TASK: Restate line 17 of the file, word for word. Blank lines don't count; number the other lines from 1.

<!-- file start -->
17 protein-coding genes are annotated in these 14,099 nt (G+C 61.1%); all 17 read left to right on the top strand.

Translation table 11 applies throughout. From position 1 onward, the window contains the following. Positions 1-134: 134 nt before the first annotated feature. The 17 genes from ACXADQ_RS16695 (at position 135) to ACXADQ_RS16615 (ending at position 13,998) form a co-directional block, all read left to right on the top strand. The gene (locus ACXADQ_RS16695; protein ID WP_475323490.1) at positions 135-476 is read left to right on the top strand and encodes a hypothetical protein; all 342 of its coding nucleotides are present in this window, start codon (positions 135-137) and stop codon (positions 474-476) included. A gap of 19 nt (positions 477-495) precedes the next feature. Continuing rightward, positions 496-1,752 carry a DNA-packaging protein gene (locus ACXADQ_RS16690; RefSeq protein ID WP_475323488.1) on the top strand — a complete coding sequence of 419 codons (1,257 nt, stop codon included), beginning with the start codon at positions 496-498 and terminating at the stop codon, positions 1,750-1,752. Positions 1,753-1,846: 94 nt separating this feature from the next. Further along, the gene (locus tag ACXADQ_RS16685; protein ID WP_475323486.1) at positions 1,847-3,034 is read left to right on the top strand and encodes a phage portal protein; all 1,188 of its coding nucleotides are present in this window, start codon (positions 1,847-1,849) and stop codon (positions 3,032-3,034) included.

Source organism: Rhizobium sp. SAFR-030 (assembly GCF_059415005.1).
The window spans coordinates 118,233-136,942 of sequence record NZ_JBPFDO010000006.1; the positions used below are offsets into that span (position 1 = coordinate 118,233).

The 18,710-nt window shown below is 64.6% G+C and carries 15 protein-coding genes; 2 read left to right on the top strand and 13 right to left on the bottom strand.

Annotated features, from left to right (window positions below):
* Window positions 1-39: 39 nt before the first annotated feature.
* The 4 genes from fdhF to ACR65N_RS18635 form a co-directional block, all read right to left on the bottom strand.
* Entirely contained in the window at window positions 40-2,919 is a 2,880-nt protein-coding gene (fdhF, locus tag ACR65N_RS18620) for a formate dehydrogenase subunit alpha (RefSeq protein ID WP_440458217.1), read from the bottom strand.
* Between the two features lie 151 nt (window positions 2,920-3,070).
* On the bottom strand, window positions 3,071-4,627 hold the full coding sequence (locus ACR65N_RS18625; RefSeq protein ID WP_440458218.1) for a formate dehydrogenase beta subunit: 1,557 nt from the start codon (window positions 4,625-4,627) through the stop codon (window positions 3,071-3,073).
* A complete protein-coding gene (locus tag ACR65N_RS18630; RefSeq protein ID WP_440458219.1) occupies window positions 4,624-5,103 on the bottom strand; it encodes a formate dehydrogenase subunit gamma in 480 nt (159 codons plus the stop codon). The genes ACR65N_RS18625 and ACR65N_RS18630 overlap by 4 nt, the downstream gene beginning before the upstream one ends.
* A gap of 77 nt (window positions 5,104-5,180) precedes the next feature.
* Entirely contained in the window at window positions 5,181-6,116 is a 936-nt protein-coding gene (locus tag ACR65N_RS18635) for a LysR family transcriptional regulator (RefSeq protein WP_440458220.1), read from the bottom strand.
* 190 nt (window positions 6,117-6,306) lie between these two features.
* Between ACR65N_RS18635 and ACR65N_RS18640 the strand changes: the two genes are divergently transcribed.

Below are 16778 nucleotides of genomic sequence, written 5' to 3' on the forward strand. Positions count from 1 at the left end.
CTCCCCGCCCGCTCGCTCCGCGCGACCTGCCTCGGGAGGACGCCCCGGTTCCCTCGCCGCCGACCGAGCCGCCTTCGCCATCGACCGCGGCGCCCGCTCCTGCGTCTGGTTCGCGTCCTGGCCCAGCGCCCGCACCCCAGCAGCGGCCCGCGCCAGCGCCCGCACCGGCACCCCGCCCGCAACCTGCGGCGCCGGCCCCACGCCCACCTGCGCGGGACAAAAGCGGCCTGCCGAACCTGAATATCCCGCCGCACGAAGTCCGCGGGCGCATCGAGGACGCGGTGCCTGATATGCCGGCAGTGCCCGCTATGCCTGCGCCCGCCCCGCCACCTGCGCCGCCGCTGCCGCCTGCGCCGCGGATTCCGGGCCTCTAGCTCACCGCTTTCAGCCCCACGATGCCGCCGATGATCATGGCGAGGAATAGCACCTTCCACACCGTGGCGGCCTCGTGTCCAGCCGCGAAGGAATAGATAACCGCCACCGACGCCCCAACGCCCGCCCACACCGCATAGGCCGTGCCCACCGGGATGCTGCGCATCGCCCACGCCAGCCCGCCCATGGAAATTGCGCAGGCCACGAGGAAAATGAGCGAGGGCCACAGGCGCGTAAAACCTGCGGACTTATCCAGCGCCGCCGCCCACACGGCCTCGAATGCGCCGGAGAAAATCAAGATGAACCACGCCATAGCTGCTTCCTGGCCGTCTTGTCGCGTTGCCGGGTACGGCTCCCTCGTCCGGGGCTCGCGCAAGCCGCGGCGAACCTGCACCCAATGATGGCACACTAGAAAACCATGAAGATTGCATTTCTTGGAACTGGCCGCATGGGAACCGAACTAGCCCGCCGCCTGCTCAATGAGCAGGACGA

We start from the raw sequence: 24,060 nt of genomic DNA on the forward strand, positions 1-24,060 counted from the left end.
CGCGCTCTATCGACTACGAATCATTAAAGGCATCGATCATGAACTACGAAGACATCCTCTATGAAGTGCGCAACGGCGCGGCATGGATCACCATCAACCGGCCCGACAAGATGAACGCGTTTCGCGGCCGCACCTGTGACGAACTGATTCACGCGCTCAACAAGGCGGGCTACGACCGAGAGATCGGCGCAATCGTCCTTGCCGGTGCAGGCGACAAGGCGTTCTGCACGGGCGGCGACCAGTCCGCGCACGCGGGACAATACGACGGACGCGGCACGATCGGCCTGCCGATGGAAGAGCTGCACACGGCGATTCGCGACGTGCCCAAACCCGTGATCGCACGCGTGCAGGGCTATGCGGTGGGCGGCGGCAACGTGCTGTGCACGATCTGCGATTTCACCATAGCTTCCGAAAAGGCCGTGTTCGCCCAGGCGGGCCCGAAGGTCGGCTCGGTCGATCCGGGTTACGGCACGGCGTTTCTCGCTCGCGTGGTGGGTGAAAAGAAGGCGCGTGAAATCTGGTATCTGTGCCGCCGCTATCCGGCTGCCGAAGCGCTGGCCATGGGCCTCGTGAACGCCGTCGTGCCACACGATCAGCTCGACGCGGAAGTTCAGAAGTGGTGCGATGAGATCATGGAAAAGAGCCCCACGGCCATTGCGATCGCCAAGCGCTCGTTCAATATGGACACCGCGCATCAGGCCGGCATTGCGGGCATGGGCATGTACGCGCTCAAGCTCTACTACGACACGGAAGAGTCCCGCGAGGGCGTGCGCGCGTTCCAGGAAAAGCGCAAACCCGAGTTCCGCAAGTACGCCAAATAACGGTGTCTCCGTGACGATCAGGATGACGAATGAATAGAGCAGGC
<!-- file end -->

Below are 16778 nucleotides of genomic sequence, written 5' to 3' on the forward strand. Positions count from 1 at the left end.